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Metaphor and Masculinity in Hosea


Susan E. Haddox

The metaphors in Hosea are rich and varied, comprising both gendered and non-gendered image fields. This book examines the use of metaphor in Hosea through the lens of masculinity studies, which provides a means to elucidate connections between the images and to analyze their cumulative rhetorical effect. The rhetoric of both the gendered and non-gendered imagery is analyzed using a model from cognitive anthropology, which divides social space along three axes: activity, potency, and goodness. People use metaphors to position and to move one another within this space. These axes reveal how the metaphors in Hosea rhetorically relate the audience, represented by Ephraim/Israel, and YHWH to a particular construction of masculinity. Hosea uses the imagery of Assyrian treaty curses to reinforce YHWH’s masculinity and dominance, while undermining the masculinity of the audience. The rhetoric of the text attempts to bring the audience into an appropriately subordinate position with respect to YHWH and to shape its members’ actions and attitudes accordingly.


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Acknowledgments xi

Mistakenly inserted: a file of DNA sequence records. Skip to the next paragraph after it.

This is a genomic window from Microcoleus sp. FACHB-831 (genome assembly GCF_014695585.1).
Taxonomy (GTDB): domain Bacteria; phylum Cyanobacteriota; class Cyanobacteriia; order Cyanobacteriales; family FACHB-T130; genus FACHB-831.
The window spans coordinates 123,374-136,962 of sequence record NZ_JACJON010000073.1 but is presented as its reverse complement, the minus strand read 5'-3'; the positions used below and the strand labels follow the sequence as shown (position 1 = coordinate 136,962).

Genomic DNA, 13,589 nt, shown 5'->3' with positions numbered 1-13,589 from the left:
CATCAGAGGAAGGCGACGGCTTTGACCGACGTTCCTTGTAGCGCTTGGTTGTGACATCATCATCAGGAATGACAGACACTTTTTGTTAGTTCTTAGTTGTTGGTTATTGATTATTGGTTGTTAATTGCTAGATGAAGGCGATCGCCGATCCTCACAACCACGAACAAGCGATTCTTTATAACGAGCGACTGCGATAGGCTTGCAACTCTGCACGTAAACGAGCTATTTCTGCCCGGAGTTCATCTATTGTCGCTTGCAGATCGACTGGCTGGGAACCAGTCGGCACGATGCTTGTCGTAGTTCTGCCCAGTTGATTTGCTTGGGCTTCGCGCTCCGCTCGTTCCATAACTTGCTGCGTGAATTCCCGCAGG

ACKNOWLEDGMENTS have been thinking about metaphor and images in Hosea for a number of years, in terms of how they shape the overall rhetoric of the text. My doctoral adviser at Emory University, John H. Hayes, provided useful guidance, particularly in considering the historical context of Hosea’s oracles. His humor and encouragement were always appreciated. I thank Carol Newsom of Emory University for introducing me to the work of James Fernandez and for her helpful comments on my dissertation, from which this work emerged. I also thank the other members of my committee, Martin Buss and Luke Johnson. I am grateful to Marvin Chaney at the Graduate Theological Union for bringing to my awareness the idea that the rhetoric of the book may not be primarily directed at religious apostasy and for pointing out the large number of male images in the book. As I was working on this project, masculinity studies began to emerge with increasing prominence in biblical studies and I thank Stephen Moore, not only for his pioneering work in the field, but for reviewing the sections of my work devoted to masculinity studies. My colleagues Rob von Thaden and Brian Alderman read the early forms of the manuscript closely and provided much needed moral support through the process. I especially thank my husband Victor Lee who has always encouraged me in my endeavors and who helped with the proofreading. A research appointment at the University of Mount Union helped me to prepare the work for publication,...

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